Montana Headwall » Head Lines & Features

Hold on the universe

One family’s push to continue a common journey



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“Well, this is a lot of fun,” Thom said as we climbed over a log next to a stream. “Anyone know where we are?”

“Ho, bear,” I shouted, not wanting to admit I was lost. “Hey, bear. Go away, bear.”

Maggie picked up the chant. Emily followed suit. With little else to lift our spirits, we put the words to music.

“Okay, this looks pretty familiar,” I said as we crested a particularly tiring rise. A trail appeared around a bend. We passed a wide clearing. The jeep trail materialized before us. By the time we reached the car, we’d overshot dinner by an hour. We vowed that next time we’d ask for better directions.

That’s the task I was charged with early this summer, as we discussed on Facebook what Fourth of July weekday would work best for another try. I’d hoped to line up an actual guide to take us, ideally someone like Jenny who knew the route well. I had to settle for directions and tips from several sources. On July 5, the night before our trek, I dug out the old quadrangle map and drove to a neighbor’s house up the road. Several of us bent over the map, tracing the jeep track across Yeager Flats to a stream crossing. There, I was told, the route peeled off through the aspen and up one of the ridgelines.

Montana Headwall. Outdoor adventure under the Big Sky.
  • Alex Sakariassen

“Where exactly do we turn west?” I asked.

“Oh, you just follow your intuition,” said Dave Carr, a longtime friend of Grandma and Bud. “It’ll just feel right.”

I’d gotten similar directions from Jenny over the phone a little earlier. She’d said to leave the jeep track “when it makes sense to” and simply go up. “When you cross the fence going north-south,” she added, “you’ll know you’re going the right way.”

None of this instilled much confidence. Still, I’d been told the northern approach was easier, and I felt that with a map, compass and clear line of sight up each ridge, I could get us to our destination. The next morning, we awoke to clouds on the horizon.

“Amy, we’re heading back down.”

Thom is holding his phone above his head. My mom, seated comfortably back at the Barn, is on the other end. Apparently cell reception has finally come to the Front, a fact I’m regarding as a travesty. Thom puts Mom on speaker.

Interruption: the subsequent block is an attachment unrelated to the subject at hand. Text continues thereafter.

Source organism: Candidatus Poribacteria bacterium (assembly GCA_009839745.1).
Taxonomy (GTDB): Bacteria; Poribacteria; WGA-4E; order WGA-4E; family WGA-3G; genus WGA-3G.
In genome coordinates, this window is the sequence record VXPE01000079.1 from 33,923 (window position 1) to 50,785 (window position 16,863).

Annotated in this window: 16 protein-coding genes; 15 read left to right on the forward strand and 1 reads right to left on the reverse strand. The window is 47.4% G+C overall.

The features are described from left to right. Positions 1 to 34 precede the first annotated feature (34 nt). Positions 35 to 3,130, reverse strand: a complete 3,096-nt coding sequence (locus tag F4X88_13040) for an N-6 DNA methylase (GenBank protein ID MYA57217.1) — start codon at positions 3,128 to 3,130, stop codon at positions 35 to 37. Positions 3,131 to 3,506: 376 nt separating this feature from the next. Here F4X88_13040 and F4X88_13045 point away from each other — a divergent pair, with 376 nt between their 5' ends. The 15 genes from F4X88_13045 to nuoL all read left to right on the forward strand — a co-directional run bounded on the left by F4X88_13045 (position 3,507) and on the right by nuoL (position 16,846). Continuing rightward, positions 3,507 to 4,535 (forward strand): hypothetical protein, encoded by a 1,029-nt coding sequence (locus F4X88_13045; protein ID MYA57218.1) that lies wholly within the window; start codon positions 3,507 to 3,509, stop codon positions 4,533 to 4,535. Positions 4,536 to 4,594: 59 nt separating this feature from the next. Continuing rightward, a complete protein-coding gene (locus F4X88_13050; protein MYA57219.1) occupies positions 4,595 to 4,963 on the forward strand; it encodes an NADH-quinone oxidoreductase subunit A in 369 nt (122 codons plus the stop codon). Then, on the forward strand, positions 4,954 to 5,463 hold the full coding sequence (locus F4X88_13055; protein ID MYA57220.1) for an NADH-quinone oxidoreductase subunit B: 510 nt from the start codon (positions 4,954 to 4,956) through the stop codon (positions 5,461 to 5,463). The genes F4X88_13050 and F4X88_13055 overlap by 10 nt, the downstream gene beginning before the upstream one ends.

“Did you make it already?” she asks. There’s a teasing tone to her voice. We’ve only been gone three hours, and it takes at least four to reach the summit.

“No. The clouds are too thick. We’re heading back.”

“Yeah, we figured. We can’t even see the mountains from here.” It’s my sister’s voice now. They’re clearly having a bit of a laugh at our expense.

“How about we meet you back at the car for lunch?”

“See you there.”

Montana Headwall. Outdoor adventure under the Big Sky.
  • David Spear

Thom hangs up and tosses his phone back in his bag. I continue munching on a granola bar, fuming a little.

The hike back down proves largely uneventful aside from the cloud ceiling’s continuing descent. If we continued to climb, lack of visibility would merely add to the danger. I’ve flirted with foggy mountaintops before. I reassure the group with some authority that we’re making the right call.

“Next year,” Thom says, “why don’t we hire a helicopter to take us up?”

I can’t help thinking, as we plod back down the jeep track, that Bud had more sense than us in ignoring the call of Ear Mountain’s summit. Somehow the family’s common journey with that peak has gone from looking up to climbing up. Perhaps it’s how we seek to console the mountain in whatever grief it might feel for Bud and Grandma’s passing. Perhaps it’s how we’ve decided to deal with our own grief, to gaze down on the world with our ghosts instead of gazing powerlessly up at them.

In 1986, the year I was born, Bud wrote a final poetic ode to Ear Mountain. It became the title piece in his single chapbook of poetry, Four Miles From Ear Mountain. It goes like this:

Ear Mountain stands four miles away,
crow-flight, from our house.
No day passes but I gaze on it
as my father did when I was young.
I see him looking out the window west,
his eyes fixed and his body still.
Restive, he found peace there perhaps,
or in it some continuation of himself,
some promise of foreverness.
I did not know his thoughts,
nor am I clear about my own
as its lift invites my eye,
and somehow I am part of it,
a mortal partner to eternity.

I only wish I’d brought a copy to read in the shadow of those clouds.

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